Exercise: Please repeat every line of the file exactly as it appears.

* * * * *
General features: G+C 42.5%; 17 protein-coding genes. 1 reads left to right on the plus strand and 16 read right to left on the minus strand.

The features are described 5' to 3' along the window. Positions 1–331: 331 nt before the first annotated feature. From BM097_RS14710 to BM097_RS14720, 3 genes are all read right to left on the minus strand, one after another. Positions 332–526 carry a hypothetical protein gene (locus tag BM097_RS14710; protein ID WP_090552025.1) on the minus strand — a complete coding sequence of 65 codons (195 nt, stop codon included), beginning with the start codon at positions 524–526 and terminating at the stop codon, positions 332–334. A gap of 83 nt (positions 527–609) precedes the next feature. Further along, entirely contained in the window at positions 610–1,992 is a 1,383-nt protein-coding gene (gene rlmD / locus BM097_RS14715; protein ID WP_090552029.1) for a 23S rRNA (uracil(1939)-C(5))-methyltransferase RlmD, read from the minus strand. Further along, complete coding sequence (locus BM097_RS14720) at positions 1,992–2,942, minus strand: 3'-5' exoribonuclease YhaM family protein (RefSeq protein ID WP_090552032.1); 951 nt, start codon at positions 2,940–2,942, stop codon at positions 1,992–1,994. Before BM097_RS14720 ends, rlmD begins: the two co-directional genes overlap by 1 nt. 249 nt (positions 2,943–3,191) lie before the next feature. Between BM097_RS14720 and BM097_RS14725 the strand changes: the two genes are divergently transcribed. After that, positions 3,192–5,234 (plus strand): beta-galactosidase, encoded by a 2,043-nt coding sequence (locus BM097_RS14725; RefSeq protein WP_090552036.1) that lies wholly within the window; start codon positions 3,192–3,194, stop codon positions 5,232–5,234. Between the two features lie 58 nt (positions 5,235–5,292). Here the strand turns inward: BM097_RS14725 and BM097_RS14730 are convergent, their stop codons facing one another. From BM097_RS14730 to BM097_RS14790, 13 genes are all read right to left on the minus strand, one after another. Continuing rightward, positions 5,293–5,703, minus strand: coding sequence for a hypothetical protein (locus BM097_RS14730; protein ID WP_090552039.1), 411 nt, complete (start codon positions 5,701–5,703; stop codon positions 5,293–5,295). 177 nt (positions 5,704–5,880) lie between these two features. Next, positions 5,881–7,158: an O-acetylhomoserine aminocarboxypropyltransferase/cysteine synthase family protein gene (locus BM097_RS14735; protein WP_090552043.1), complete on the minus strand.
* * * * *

General features: G+C 42.5%; 17 protein-coding genes. 1 reads left to right on the plus strand and 16 read right to left on the minus strand.

The features are described 5' to 3' along the window. Positions 1–331: 331 nt before the first annotated feature. From BM097_RS14710 to BM097_RS14720, 3 genes are all read right to left on the minus strand, one after another. Positions 332–526 carry a hypothetical protein gene (locus tag BM097_RS14710; protein ID WP_090552025.1) on the minus strand — a complete coding sequence of 65 codons (195 nt, stop codon included), beginning with the start codon at positions 524–526 and terminating at the stop codon, positions 332–334. A gap of 83 nt (positions 527–609) precedes the next feature. Further along, entirely contained in the window at positions 610–1,992 is a 1,383-nt protein-coding gene (gene rlmD / locus BM097_RS14715; protein ID WP_090552029.1) for a 23S rRNA (uracil(1939)-C(5))-methyltransferase RlmD, read from the minus strand. Further along, complete coding sequence (locus BM097_RS14720) at positions 1,992–2,942, minus strand: 3'-5' exoribonuclease YhaM family protein (RefSeq protein ID WP_090552032.1); 951 nt, start codon at positions 2,940–2,942, stop codon at positions 1,992–1,994. Before BM097_RS14720 ends, rlmD begins: the two co-directional genes overlap by 1 nt. 249 nt (positions 2,943–3,191) lie before the next feature. Between BM097_RS14720 and BM097_RS14725 the strand changes: the two genes are divergently transcribed. After that, positions 3,192–5,234 (plus strand): beta-galactosidase, encoded by a 2,043-nt coding sequence (locus BM097_RS14725; RefSeq protein WP_090552036.1) that lies wholly within the window; start codon positions 3,192–3,194, stop codon positions 5,232–5,234. Between the two features lie 58 nt (positions 5,235–5,292). Here the strand turns inward: BM097_RS14725 and BM097_RS14730 are convergent, their stop codons facing one another. From BM097_RS14730 to BM097_RS14790, 13 genes are all read right to left on the minus strand, one after another. Continuing rightward, positions 5,293–5,703, minus strand: coding sequence for a hypothetical protein (locus BM097_RS14730; protein ID WP_090552039.1), 411 nt, complete (start codon positions 5,701–5,703; stop codon positions 5,293–5,295). 177 nt (positions 5,704–5,880) lie between these two features. Next, positions 5,881–7,158: an O-acetylhomoserine aminocarboxypropyltransferase/cysteine synthase family protein gene (locus BM097_RS14735; protein WP_090552043.1), complete on the minus strand.